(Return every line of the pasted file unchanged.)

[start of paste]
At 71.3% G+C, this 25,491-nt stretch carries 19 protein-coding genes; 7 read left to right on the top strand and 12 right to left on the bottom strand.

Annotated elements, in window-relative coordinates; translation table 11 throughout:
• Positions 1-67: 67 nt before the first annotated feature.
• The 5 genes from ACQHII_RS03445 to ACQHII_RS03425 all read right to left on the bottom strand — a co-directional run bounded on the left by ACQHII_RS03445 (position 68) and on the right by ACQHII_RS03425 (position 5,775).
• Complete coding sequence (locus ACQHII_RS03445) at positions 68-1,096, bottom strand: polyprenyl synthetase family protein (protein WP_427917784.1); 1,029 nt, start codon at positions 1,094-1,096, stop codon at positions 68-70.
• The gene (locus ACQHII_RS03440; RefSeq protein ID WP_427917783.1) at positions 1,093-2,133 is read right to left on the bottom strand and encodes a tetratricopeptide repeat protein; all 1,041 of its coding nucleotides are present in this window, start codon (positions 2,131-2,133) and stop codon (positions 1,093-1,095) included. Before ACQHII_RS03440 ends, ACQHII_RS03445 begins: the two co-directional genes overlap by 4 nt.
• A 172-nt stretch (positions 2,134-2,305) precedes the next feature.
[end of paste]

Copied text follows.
At 71.3% G+C, this 25,491-nt stretch carries 19 protein-coding genes; 7 read left to right on the top strand and 12 right to left on the bottom strand.

Annotated elements, in window-relative coordinates; translation table 11 throughout:
• Positions 1-67: 67 nt before the first annotated feature.
• The 5 genes from ACQHII_RS03445 to ACQHII_RS03425 all read right to left on the bottom strand — a co-directional run bounded on the left by ACQHII_RS03445 (position 68) and on the right by ACQHII_RS03425 (position 5,775).
• Complete coding sequence (locus ACQHII_RS03445) at positions 68-1,096, bottom strand: polyprenyl synthetase family protein (protein WP_427917784.1); 1,029 nt, start codon at positions 1,094-1,096, stop codon at positions 68-70.
• The gene (locus ACQHII_RS03440; RefSeq protein ID WP_427917783.1) at positions 1,093-2,133 is read right to left on the bottom strand and encodes a tetratricopeptide repeat protein; all 1,041 of its coding nucleotides are present in this window, start codon (positions 2,131-2,133) and stop codon (positions 1,093-1,095) included. Before ACQHII_RS03440 ends, ACQHII_RS03445 begins: the two co-directional genes overlap by 4 nt.
• A 172-nt stretch (positions 2,134-2,305) precedes the next feature.